H4: GCDGGGGCCCCNE
H5: GCDGGGGTTCC21.43 ± 0.670 a,b,c,d,e
BH1: AAICGAGCCCCNE
H2: AAICTAATCTT18.43 ± 0.811 f
H3: GCDGGAATCTT19.68 ± 0.654 d,e,f,g
H4: GCDGGGGCCCC18.58 ± 1.369 d,e,f,g
H5: GCDGGGGTTCC21.30 ± 0.881 a,b,c,d,e
PWH1: AAICGAGCCCC20.10 ± 1.024 b,d,e,f,g
H2: AAICTAATCTT23.21 ± 1.363 a,c
H3: GCDGGAATCTT21.45 ± 0.627 a,b,c,d
H4: GCDGGGGCCCC20.44 ± 1.624 a,b,c,d,e,f,g
H5: GCDGGGGTTCC20.41 ± 0.811 a,b,c,d,e,f,g
PMH1: AAICGAGCCCC18.43 ± 1.106 f,g
H2: AAICTAATCTT21.05 ± 1.380 a,b,c,d,e,f,g
H3: GCDGGAATCTT20.34 ± 0.692 c,d,e,f,g
H4: GCDGGGGCCCC20.18 ± 0.678 d,e,f,g
H5: GCDGGGGTTCC21.09 ± 0.679 a,b,c,d,e
UH1: AAICGAGCCCCNE
H2: AAICTAATCTTNE
H3: GCDGGAATCTTNE
H4: GCDGGGGCCCCNE
H5: GCDGGGGTTCCNE
SFH1: AAICGAGCCCC19.81 ± 0.722 d,e,f,g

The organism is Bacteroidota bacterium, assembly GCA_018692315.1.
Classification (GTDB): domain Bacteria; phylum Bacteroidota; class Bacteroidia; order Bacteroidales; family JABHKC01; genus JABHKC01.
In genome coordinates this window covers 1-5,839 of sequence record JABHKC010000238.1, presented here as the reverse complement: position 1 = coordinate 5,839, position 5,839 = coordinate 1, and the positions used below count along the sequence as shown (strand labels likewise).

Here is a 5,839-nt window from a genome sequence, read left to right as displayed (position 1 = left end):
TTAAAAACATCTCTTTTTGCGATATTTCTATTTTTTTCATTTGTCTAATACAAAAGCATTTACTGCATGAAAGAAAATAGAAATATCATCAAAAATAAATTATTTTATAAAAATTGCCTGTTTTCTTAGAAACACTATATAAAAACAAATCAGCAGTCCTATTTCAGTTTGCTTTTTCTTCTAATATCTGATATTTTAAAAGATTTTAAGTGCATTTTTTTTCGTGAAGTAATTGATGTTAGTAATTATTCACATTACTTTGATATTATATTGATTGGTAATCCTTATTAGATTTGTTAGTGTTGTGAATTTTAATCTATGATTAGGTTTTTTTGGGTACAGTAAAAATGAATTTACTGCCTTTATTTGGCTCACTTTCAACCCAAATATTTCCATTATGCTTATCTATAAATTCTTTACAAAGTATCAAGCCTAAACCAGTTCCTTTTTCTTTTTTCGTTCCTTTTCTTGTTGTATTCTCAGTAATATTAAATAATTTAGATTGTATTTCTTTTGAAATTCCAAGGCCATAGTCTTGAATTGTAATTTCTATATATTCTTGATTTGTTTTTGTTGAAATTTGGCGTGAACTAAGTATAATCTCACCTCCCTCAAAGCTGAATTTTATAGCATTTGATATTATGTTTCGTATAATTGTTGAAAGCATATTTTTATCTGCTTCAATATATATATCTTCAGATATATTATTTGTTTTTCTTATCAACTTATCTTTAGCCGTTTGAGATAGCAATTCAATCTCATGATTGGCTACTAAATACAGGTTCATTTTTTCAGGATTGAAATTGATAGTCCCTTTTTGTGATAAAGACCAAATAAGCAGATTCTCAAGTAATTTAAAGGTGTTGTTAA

H2: AAICTAATCTT20.16 ± 0.519 d,e,f,g
H3: GCDGGAATCTT18.81 ± 0.538 f
H4: GCDGGGGCCCCNE
H5: GCDGGGGTTCC19.89 ± 0.424 e,f,g
p value0.014
Before the association analysis of the identified haplotypes with wool quality traits. That is, if the number of one haplotype was fewer than 5% × the total number of samples, we removed the data for this haplotype. Only traits associated with the identified haplotypes are presented; a,b,c,d,e,f,g Mean within a column with no common superscript are different (p < 0.05); NE stands for not estimable.